EU crisis: Brussels fears multiple countries will QUIT bloc amid backlash against Germany

Senior figures inside the EU fear multiple exits will rock the bloc in the wake of its failed coronavirus response. A leading EU historian Kiran Klaus Patel told CNBC that it remains possible that Spain, Italy and Greece could all launch their own EU exit referendums, in the wake of bitter rifts inside the bloc. This comes amid an unprecedented economic crisis inside the EU, as the bloc braces itself for a "recession of historic proportions" this year.

The coronavirus pandemic expected to cause a 7.4 percent drop in economic output, which could leave "permanent scars" on member-states.

There are growing rifts inside the bloc over how to deal with the crisis, with leaders in France, Italy and Spain warning that denying aid to states badly hit by coronavirus would risk tearing the EU apart.

This week, Spain's deputy Prime Minister Pablo Iglesias warned the European Union that the bloc may not survive the coronavirus pandemic.

However, a ruling in Germany this week has threatened to torpedo potential bailouts for EU members-states.

JUST IN: Prolonged lockdown measures could kill hundreds of thousands, research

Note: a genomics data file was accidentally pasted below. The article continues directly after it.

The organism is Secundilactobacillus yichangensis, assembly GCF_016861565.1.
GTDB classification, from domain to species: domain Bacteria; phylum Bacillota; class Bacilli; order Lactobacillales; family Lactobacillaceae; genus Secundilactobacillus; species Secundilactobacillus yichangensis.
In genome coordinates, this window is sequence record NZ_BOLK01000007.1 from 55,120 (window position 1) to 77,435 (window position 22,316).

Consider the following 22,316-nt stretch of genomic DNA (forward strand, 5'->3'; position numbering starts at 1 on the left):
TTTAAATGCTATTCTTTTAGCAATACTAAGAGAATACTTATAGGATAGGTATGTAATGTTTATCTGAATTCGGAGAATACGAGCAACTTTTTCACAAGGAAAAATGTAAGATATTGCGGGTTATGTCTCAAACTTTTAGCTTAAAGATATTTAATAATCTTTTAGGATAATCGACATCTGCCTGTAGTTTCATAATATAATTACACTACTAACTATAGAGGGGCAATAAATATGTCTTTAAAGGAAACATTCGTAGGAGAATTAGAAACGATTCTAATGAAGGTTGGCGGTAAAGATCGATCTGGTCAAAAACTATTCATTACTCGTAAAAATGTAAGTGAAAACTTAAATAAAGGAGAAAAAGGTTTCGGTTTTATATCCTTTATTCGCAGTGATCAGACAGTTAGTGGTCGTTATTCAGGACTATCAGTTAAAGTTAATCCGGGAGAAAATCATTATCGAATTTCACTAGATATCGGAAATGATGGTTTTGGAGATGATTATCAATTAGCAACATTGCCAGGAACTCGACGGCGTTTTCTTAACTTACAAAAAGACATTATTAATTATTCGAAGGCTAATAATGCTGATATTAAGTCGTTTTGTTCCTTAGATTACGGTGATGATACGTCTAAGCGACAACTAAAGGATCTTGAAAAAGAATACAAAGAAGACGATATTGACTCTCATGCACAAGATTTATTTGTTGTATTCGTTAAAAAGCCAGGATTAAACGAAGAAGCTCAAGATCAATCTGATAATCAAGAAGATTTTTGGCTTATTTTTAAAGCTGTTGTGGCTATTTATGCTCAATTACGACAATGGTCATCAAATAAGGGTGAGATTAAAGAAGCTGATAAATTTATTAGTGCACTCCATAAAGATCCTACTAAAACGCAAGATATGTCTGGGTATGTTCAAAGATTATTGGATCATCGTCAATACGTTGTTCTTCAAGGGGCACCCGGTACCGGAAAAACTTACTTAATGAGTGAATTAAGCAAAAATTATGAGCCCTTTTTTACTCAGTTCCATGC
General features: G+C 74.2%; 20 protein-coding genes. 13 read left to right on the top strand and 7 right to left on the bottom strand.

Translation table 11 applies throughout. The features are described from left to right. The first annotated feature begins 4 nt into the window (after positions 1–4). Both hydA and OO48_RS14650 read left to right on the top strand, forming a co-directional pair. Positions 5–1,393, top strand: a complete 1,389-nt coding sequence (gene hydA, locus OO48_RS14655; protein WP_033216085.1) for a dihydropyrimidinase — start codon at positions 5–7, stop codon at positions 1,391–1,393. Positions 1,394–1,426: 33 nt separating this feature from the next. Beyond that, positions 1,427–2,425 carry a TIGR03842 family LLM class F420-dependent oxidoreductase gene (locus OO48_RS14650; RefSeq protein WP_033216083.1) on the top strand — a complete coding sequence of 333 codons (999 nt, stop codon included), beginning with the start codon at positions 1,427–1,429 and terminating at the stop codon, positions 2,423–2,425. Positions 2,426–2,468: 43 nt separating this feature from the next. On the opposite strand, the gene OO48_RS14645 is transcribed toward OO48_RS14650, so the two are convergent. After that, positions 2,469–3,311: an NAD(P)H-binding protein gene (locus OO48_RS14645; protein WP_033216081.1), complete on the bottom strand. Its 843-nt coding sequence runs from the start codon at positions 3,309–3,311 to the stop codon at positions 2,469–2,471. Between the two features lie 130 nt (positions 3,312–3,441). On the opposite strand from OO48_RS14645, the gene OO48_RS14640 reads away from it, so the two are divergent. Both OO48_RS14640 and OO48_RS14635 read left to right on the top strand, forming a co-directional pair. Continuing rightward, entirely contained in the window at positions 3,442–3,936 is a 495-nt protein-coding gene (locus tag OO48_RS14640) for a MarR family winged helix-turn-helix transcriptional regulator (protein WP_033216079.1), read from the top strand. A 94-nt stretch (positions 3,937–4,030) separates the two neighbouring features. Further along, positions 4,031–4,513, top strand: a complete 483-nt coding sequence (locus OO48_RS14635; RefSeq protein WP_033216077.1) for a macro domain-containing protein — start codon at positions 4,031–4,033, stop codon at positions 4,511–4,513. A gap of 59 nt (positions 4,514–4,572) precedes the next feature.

Germany's top court stunned EU leaders this week after claiming that the EU's own laws were not legally binding in Germany.

In response, the highest court in the European Union lashed out at the German constitutional court ruling.

There are fears in Brussels that this row could ignite a series of anti-EU movements and legal challenges against EU authority and economic agreements.

Mr Patel told CNBC: "This is the biggest crisis in the history of European integration.

The EU historian responded: "This is very open at the moment.

"The measures are not fully clear, 450bn euros used to fight the crisis but the next steps are needed to rebuild the economy post-corona.

"The question is whether the EU members states will be able to agree on something.

"There is growing resistance from the highest court in Germany to go in that direction. It is a very difficult situation. It is hard to see if the EU will continue to list as it does today."

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